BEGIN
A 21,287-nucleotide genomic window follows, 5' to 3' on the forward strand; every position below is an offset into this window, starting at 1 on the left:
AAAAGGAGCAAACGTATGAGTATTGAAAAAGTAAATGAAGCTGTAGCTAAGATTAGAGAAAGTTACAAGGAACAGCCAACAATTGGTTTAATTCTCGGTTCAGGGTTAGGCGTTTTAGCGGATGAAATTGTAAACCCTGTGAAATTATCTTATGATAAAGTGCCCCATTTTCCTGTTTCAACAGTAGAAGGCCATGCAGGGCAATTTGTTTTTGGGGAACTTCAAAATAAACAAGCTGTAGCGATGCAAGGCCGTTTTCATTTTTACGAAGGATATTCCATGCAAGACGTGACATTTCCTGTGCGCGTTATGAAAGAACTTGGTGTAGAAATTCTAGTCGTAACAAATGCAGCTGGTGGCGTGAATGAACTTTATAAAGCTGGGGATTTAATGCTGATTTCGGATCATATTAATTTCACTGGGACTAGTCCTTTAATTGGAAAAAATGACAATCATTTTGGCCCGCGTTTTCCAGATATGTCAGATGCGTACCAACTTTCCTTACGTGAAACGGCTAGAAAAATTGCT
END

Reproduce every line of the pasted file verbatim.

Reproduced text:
A 21,287-nucleotide genomic window follows, 5' to 3' on the forward strand; every position below is an offset into this window, starting at 1 on the left:
AAAAGGAGCAAACGTATGAGTATTGAAAAAGTAAATGAAGCTGTAGCTAAGATTAGAGAAAGTTACAAGGAACAGCCAACAATTGGTTTAATTCTCGGTTCAGGGTTAGGCGTTTTAGCGGATGAAATTGTAAACCCTGTGAAATTATCTTATGATAAAGTGCCCCATTTTCCTGTTTCAACAGTAGAAGGCCATGCAGGGCAATTTGTTTTTGGGGAACTTCAAAATAAACAAGCTGTAGCGATGCAAGGCCGTTTTCATTTTTACGAAGGATATTCCATGCAAGACGTGACATTTCCTGTGCGCGTTATGAAAGAACTTGGTGTAGAAATTCTAGTCGTAACAAATGCAGCTGGTGGCGTGAATGAACTTTATAAAGCTGGGGATTTAATGCTGATTTCGGATCATATTAATTTCACTGGGACTAGTCCTTTAATTGGAAAAAATGACAATCATTTTGGCCCGCGTTTTCCAGATATGTCAGATGCGTACCAACTTTCCTTACGTGAAACGGCTAGAAAAATTGCT